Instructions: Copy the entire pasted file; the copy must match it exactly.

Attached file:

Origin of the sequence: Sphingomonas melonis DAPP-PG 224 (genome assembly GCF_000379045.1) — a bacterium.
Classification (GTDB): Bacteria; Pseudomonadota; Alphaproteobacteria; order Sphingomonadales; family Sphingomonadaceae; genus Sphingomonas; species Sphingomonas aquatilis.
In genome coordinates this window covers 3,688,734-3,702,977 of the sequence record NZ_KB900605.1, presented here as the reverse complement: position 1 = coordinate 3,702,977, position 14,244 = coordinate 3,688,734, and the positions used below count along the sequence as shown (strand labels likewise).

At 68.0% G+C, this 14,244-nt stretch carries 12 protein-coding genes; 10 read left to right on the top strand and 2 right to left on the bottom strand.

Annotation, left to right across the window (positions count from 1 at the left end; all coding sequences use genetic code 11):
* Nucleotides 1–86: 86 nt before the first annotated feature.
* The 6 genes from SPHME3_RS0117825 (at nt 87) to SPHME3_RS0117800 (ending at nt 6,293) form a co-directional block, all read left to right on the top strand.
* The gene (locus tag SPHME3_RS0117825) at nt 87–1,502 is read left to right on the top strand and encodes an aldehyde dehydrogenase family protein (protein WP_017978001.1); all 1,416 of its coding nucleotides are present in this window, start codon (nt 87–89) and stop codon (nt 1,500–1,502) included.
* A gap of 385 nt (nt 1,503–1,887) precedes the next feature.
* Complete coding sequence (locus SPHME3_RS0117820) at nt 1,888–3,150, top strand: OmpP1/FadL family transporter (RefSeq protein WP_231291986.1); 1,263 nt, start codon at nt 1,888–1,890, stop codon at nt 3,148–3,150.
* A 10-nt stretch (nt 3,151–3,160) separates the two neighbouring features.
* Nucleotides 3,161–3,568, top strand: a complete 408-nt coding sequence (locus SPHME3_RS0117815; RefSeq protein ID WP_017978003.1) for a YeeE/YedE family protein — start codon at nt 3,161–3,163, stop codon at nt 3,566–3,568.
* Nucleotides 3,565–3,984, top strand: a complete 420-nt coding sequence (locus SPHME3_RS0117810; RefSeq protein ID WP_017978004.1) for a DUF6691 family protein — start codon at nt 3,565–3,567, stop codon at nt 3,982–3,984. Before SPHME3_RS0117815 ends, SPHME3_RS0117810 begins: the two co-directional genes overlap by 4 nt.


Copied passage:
Origin of the sequence: Sphingomonas melonis DAPP-PG 224 (genome assembly GCF_000379045.1) — a bacterium.
Classification (GTDB): Bacteria; Pseudomonadota; Alphaproteobacteria; order Sphingomonadales; family Sphingomonadaceae; genus Sphingomonas; species Sphingomonas aquatilis.
In genome coordinates this window covers 3,688,734-3,702,977 of the sequence record NZ_KB900605.1, presented here as the reverse complement: position 1 = coordinate 3,702,977, position 14,244 = coordinate 3,688,734, and the positions used below count along the sequence as shown (strand labels likewise).

At 68.0% G+C, this 14,244-nt stretch carries 12 protein-coding genes; 10 read left to right on the top strand and 2 right to left on the bottom strand.

Annotation, left to right across the window (positions count from 1 at the left end; all coding sequences use genetic code 11):
* Nucleotides 1–86: 86 nt before the first annotated feature.
* The 6 genes from SPHME3_RS0117825 (at nt 87) to SPHME3_RS0117800 (ending at nt 6,293) form a co-directional block, all read left to right on the top strand.
* The gene (locus tag SPHME3_RS0117825) at nt 87–1,502 is read left to right on the top strand and encodes an aldehyde dehydrogenase family protein (protein WP_017978001.1); all 1,416 of its coding nucleotides are present in this window, start codon (nt 87–89) and stop codon (nt 1,500–1,502) included.
* A gap of 385 nt (nt 1,503–1,887) precedes the next feature.
* Complete coding sequence (locus SPHME3_RS0117820) at nt 1,888–3,150, top strand: OmpP1/FadL family transporter (RefSeq protein WP_231291986.1); 1,263 nt, start codon at nt 1,888–1,890, stop codon at nt 3,148–3,150.
* A 10-nt stretch (nt 3,151–3,160) separates the two neighbouring features.
* Nucleotides 3,161–3,568, top strand: a complete 408-nt coding sequence (locus SPHME3_RS0117815; RefSeq protein ID WP_017978003.1) for a YeeE/YedE family protein — start codon at nt 3,161–3,163, stop codon at nt 3,566–3,568.
* Nucleotides 3,565–3,984, top strand: a complete 420-nt coding sequence (locus SPHME3_RS0117810; RefSeq protein ID WP_017978004.1) for a DUF6691 family protein — start codon at nt 3,565–3,567, stop codon at nt 3,982–3,984. Before SPHME3_RS0117815 ends, SPHME3_RS0117810 begins: the two co-directional genes overlap by 4 nt.